The Call of the Wild


Chapter 1 to Chapter 3

Chapter One

The novel opens on an estate in California’s Santa Clara Valley. The estate is owned by Judge Miller. The estate is an example of tremendous wealth and a sign of civilization. The estate is large and has a number of dogs as well as horses. There are a number of employees who work on the estate, so that in many ways, there are humans in service of animals on the estate. While there are a number of dogs on the estate, Buck, a four-year-old St. Bernard/ shepherd mix is Judge Miller’s favorite dog. The other dogs are either indoor dogs or outdoor dogs, but Buck is given the run of the entire estate and is able to go outside and stay indoors. In fact, Buck’s existence on the estate appears ideal. He has no working obligations, but is a treasured pet. His days consist of playing and receiving wonderful care. He has not ever experienced any hardship; his needs have always been met, and the human beings in his life have always been good to him.

Buck has great relationships with the humans in his life at the beginning of the novel. Although he is a very large dog, he plays with the children in the family. Sometimes they ride on him, but that is the closest thing he knows to physical labor. He is beloved by the judge, as was his father. Buck seems content with this existence. He reflects that his existence is peaceful, and he does not seem to be seeking anything more from his existence. In fact, Buck begins the novel as a symbol of innocence. Never having known hardship or pain, he does not necessarily even understand that they exist. Unaware of anything other than his pampered life on the estate, he does not even imagine an alternative existence, much less an existence so different from his own—though that soon will change for Buck.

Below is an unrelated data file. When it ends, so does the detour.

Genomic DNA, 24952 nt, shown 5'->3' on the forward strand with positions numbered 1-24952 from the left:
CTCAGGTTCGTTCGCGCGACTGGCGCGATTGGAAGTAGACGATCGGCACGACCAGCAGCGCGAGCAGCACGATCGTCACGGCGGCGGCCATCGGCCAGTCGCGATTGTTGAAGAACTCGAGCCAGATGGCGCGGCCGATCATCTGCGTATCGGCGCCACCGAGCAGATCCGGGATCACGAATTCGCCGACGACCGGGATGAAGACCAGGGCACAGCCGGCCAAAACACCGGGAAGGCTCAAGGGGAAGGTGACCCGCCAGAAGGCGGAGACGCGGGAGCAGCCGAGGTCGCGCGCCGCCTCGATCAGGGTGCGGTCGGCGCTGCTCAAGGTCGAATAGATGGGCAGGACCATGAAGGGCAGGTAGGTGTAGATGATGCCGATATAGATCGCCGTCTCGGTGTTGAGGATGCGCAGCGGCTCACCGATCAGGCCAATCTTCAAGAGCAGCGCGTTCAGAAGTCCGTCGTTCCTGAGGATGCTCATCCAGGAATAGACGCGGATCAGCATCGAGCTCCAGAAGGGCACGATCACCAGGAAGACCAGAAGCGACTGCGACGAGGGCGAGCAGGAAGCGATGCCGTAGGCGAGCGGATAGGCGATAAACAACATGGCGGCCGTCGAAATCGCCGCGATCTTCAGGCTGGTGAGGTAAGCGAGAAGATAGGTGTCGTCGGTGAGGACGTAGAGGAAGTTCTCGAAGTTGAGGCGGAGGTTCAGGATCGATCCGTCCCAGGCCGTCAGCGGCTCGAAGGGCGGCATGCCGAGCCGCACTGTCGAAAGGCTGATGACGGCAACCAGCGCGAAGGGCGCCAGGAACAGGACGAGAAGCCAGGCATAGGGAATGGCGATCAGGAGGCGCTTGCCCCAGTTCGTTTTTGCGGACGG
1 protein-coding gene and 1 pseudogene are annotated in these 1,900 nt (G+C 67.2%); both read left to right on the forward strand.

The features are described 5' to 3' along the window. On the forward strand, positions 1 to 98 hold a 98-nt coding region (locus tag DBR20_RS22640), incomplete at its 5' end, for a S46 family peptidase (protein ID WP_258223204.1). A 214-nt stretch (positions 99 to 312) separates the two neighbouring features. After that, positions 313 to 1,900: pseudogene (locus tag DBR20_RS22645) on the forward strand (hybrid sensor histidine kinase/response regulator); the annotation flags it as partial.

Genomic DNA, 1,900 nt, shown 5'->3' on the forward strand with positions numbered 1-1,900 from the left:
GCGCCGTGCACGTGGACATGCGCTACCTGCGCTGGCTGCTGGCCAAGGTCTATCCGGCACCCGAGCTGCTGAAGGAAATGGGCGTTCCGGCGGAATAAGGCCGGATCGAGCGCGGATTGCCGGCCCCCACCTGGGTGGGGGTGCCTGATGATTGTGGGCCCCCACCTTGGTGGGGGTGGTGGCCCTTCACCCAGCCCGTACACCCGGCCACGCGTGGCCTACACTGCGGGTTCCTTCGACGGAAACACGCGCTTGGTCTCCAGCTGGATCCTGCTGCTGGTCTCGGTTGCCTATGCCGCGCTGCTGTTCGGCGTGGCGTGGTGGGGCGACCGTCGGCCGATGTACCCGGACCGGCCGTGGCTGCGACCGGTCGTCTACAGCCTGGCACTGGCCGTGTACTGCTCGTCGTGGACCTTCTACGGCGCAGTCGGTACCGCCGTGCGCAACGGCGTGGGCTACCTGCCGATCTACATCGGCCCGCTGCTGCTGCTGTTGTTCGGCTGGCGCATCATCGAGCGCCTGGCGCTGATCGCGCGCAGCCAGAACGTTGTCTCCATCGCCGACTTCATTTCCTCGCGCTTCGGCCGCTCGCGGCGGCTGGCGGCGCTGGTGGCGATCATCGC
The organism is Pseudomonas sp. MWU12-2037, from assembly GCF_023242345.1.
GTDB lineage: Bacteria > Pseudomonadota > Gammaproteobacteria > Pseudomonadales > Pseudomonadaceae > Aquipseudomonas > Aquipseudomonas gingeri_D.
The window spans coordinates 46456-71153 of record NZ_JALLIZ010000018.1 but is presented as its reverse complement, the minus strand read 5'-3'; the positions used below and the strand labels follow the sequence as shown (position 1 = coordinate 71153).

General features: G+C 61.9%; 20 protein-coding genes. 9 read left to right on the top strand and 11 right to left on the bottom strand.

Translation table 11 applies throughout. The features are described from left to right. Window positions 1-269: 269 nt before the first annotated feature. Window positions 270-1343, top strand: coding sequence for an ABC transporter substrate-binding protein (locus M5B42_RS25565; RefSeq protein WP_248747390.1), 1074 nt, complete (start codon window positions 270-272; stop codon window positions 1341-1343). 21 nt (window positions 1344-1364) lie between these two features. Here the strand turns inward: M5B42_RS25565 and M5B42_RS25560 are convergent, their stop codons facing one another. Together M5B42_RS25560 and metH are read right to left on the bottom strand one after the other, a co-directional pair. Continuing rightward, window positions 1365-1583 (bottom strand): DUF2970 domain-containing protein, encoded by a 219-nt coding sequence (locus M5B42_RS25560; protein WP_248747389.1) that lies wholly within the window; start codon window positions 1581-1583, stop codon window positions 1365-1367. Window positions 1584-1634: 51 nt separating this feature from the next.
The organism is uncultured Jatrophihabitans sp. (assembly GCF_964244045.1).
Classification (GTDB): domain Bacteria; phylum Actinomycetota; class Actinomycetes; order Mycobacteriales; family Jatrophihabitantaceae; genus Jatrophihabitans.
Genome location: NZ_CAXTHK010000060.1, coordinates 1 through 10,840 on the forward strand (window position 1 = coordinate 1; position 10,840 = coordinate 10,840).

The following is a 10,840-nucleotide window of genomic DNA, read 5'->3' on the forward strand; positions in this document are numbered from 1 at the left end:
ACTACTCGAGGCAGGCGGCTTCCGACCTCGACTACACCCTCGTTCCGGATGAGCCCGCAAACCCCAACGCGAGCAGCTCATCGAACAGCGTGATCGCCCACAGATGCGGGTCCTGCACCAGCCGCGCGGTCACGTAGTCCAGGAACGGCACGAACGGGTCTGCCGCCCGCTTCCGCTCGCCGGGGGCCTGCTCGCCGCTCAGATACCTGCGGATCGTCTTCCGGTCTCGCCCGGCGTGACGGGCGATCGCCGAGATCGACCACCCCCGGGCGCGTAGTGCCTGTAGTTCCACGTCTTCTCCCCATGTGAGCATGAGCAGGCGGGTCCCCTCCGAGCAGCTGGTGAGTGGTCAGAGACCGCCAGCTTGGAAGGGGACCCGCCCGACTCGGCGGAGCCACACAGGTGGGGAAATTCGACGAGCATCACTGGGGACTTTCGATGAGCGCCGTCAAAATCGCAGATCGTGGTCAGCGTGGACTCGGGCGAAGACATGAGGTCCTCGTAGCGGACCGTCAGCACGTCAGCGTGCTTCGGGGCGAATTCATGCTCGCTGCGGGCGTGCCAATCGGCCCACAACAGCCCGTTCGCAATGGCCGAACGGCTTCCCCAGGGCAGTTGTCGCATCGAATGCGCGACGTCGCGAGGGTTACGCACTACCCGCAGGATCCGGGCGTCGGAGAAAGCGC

While Buck is not consciously aware of alternatives and seems very placid and accepting of life on the estate, London gives the reader some clues that he may not be completely satisfied with his existence. Buck is described as resisting customs or traditions. Furthermore, while...

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